Source: Proprietary Calculations
The results are not terribly impressive. The company is clearly expecting a return to profitability, and on an earnings per share basis, the shares may appear attractively priced, but the net income margin remains extremely thin, and any adverse outcome could quickly shift the company into a loss. Indeed, a small shift in the projected interest expense and/or depreciation and amortization expense would result in a large change, as a percentage, in the projected net income.
It’s also worth noting that these are management’s projections, not ours, and it’s worth testing some of the implicit assumptions reflected in these figures. In order to do so, we developed a separate income statement for the company using management’s projection for SG&A expenses in the year ahead of 17% of net revenues in order to evaluate what the corresponding gross margin would need to be to match the above net income values. The results, of course, depend on the underlying assumptions, but the resulting gross margin necessary to achieve these results is in the range of 21.0-21.5%. A gross margin at this level would not be unprecedented for the company, but given the discussion of declining gross margins earlier in the article, such a shift would represent a major reversal of the decline over the last three years, a reversal which we consider highly optimistic. We therefore take management’s projections with a grain of salt and believe the odds are against the company – at this point – in achieving these results.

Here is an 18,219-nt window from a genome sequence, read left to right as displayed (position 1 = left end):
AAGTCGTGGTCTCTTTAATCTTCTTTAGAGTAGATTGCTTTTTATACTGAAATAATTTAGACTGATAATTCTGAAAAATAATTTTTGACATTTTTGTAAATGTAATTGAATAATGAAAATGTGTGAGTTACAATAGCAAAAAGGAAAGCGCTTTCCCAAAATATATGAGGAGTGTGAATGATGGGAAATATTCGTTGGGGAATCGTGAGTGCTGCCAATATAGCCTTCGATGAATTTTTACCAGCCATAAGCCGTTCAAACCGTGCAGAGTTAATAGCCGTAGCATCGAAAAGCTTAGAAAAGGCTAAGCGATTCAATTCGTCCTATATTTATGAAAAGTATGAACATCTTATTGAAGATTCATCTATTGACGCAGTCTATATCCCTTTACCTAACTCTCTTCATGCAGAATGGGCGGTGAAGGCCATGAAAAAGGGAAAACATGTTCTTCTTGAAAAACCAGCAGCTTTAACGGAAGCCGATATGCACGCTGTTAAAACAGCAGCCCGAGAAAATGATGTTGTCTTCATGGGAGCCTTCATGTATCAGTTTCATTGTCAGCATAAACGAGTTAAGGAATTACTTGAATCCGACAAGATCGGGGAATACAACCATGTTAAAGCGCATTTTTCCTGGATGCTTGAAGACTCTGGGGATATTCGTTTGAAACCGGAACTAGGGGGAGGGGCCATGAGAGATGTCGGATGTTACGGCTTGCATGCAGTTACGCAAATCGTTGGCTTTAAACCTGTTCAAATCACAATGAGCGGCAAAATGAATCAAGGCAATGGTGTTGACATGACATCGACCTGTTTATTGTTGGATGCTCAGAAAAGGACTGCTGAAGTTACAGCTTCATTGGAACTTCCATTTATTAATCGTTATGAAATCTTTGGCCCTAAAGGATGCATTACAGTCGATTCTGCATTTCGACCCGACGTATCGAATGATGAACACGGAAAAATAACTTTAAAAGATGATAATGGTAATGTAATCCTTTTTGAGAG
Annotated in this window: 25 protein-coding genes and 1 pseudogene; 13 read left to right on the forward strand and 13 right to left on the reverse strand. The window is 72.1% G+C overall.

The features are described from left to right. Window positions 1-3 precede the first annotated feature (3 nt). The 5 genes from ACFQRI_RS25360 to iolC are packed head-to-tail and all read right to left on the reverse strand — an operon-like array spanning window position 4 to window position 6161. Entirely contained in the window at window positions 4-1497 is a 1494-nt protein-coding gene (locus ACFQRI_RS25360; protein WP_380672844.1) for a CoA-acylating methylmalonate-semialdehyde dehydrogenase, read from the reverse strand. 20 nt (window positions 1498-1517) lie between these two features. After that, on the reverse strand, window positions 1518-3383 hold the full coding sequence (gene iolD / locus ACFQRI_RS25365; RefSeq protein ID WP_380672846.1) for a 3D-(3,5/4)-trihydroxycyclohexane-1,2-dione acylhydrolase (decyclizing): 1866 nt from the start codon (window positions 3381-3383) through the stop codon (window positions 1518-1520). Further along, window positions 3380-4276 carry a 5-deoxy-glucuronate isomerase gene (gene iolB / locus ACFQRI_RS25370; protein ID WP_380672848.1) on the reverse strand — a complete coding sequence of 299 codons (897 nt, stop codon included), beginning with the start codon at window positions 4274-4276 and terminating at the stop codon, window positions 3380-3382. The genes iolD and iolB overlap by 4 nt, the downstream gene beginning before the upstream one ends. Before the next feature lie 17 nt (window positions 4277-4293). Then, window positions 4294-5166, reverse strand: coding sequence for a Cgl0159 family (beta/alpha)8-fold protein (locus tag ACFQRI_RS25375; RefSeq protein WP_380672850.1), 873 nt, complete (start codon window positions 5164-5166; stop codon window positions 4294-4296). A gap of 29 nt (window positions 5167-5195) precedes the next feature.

A Note on Income Taxes
The most difficult value to estimate for Libbey in the above projections is the applicable effective income tax rate. Libbey has a long history of adjustments to the applicable tax rate associated with permanent differences, unrecognized tax benefits, and valuation allowances that greatly complicate the estimate of a “clean” effective tax rate absent the collection of unusual tax items. The proportion of income associated with overseas operations can also vary significantly and impact the effective tax rate although to some degree this should be mitigated going forward due to the reduction in the U.S. statutory rate versus the applicable tax rates in overseas jurisdictions. Nonetheless, the company’s effective tax rate over the last several years has ranged from a benefit of -135.9% to rates higher than 63.7%. In many cases, the large swings have been associated with changes in the company’s valuation allowance for deferred tax assets, primarily net operating losses.
Our best estimate of a “clean” effective tax rate going forward is roughly in the range of 25%. We have used this effective tax rate in developing our projections realizing that interim results could be significantly impacted by future valuation allowance adjustments and other factors.
We extended our analysis of the company’s year ahead financial projections by using the aforementioned values to project the company’s free cash flows for the coming year. The projection of free cash flows requires certain assumptions regarding changes in working capital accounts, such as inventory and receivables, which are inherently uncertain and should be recognized when evaluating cash flow estimates.